In the 1700s, the town of Kaiwara became the blessed site of the birth of Sri Yogi Nareyana Yathindra. It is in his honour that the Sri Yogi Nareyana Mutt was built.
Sri Nareyana – or Thataiya as he is fondly referred to – worked as a bangle seller for several years before renouncing the material world and beginning his quest for enlightenment.
After nine months of rigorous meditation, he achieved siddhi and dedicated his life to making it accessible to the common man.
Through his teachings, Thataiya promoted spirituality and cautioned against the evils of blind superstition and meaningless rituals.
He also severely condemned discrimination on the basis of caste and religion.
The timeless wisdom of Thataiya’s teachings, his down-to-earth manner, his relentless fight for the upliftment of the common man, his dispensation of timely advice and help, and his insightful Vedantic writing drew thousands of loyal devotees from across the country. These faithful bhaktas came from far and wide to seek his blessings and gain enlightenment in his divine presence.
Over the 110 years of his blessed existence, Thataiya played the crucial role of spiritual leader and social reformer.
The town of Kaiwara transformed under the quiet guidance of Thataiya. He nudged the town’s residents onto the right path, dispelling the darkness of ignorance from their lives and filling it with the exuberant light of knowledge.
Moved by the unquestionable truth of his teachings, and wishing to express their gratitude for all he had bestowed on them, the residents of Kaiwara built a small hut made of leaves and grass (called parnakuti) for Thataiya. They requested the learned sage to move into it and continue to guide Kaiwara’s residents in their quest for moksha.
This humble parnakuti evolved to the magnificent and awe-inspiring ashram that is today called the Sri Yogi Naraeyana Mutt.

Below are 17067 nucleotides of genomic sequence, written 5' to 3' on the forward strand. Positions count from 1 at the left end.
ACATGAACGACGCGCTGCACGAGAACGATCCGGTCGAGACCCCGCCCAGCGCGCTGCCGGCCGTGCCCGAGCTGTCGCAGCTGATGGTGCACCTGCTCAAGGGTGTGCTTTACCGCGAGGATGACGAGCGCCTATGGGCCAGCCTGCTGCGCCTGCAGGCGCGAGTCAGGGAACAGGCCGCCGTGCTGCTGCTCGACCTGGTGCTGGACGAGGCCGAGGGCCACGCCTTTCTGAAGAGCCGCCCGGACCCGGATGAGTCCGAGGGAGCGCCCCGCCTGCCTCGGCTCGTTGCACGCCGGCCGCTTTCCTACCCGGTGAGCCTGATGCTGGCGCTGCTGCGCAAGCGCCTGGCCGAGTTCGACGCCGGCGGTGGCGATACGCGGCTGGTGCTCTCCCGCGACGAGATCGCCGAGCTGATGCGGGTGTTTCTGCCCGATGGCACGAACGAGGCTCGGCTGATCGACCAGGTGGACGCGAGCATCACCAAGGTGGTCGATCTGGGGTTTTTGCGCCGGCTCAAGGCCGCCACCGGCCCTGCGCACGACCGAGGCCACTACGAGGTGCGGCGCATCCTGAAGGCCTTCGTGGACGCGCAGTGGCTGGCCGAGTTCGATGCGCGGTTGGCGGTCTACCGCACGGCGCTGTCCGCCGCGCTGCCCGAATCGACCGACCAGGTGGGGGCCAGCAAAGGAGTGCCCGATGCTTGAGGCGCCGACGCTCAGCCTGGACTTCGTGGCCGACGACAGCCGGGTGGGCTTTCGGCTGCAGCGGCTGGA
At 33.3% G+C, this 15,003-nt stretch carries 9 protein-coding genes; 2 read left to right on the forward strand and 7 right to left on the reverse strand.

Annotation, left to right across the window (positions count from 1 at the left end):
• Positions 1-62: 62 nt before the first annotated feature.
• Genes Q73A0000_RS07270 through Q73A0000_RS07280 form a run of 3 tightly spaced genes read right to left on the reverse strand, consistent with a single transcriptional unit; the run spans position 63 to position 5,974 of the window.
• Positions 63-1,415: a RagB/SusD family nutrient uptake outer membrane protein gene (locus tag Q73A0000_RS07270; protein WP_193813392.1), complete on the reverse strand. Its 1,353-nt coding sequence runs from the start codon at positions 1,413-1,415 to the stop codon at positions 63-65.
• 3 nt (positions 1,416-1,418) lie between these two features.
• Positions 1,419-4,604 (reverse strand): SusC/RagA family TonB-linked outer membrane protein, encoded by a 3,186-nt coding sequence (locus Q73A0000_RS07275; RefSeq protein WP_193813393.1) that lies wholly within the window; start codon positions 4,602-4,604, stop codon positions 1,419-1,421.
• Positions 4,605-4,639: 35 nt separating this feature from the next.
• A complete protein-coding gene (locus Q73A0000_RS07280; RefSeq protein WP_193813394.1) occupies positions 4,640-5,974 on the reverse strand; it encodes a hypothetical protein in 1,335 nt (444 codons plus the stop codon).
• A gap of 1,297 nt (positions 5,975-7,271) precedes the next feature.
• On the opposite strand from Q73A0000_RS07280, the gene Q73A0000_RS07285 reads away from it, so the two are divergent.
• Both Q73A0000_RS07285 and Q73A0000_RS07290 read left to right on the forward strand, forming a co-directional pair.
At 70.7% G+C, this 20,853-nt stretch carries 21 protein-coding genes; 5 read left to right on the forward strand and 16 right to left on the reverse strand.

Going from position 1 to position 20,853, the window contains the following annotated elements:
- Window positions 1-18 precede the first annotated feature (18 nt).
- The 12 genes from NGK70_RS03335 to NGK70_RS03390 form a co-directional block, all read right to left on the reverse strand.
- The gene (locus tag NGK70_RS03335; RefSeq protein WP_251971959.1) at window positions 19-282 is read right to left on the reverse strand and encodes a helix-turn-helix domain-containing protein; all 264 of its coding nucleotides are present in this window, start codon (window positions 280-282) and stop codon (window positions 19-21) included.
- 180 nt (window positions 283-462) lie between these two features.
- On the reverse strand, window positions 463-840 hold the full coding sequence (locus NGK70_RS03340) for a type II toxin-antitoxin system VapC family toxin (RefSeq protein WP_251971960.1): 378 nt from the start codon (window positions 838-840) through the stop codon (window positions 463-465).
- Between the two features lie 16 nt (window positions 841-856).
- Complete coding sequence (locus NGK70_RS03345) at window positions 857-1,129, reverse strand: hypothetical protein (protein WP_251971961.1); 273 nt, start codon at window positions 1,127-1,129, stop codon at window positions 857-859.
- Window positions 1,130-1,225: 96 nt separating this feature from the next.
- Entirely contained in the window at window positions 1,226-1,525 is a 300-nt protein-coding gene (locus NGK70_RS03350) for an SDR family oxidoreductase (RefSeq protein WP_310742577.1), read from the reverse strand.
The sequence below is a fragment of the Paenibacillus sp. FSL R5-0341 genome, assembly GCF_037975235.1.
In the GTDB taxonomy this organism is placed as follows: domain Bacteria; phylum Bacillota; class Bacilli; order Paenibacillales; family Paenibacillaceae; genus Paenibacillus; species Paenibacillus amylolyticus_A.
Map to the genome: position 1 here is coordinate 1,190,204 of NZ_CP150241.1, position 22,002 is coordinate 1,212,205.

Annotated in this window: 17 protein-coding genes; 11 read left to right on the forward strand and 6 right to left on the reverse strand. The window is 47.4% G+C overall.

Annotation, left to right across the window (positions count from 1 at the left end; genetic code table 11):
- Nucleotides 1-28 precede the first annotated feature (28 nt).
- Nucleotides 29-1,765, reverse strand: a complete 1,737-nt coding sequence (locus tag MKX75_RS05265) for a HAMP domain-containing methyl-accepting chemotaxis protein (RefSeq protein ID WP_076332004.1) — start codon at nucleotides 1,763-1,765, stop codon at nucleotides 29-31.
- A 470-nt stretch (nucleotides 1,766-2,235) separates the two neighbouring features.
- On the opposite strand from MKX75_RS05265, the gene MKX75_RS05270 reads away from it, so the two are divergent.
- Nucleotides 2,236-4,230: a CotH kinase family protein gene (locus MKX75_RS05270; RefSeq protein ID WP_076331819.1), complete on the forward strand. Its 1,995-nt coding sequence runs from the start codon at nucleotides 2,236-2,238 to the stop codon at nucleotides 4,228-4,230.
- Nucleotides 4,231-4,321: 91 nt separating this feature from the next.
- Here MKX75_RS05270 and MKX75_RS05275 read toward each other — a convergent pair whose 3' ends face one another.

Devout followers throng the temple not only to seek divine blessings, but also a sense of calm and tranquillity in the premises.
The Mutt also houses the final resting place, or samadhi of Thataiya. Located in the inner sanctum of the temple, the place marks the spot where the accomplished sage chose – of his own volition – to leave the mortal world through jeeva samadhi.
The Mutt has made several provisions to ensure that the needs of the thousands of devotees who visit the temple every year, are met. Nutritious meals are offered to all, free of charge, in the Mutt’s large dining hall. Additionally, out-of-station visitors can choose to stay in any of the Mutt’s 250 guest rooms.
Throughout the day, the temple echoes with the sounds of Thataiya’s keerthanas and other devotional songs being sung by bhajan singers in the Mutt premises.
The Mutt offers visitors the chance to buy bangles in the premises, in memory of Thataiya’s own time as a bangle-seller.
A large auditorium, five wedding halls as well as the administrative offices of the Mutt are also located in the premises.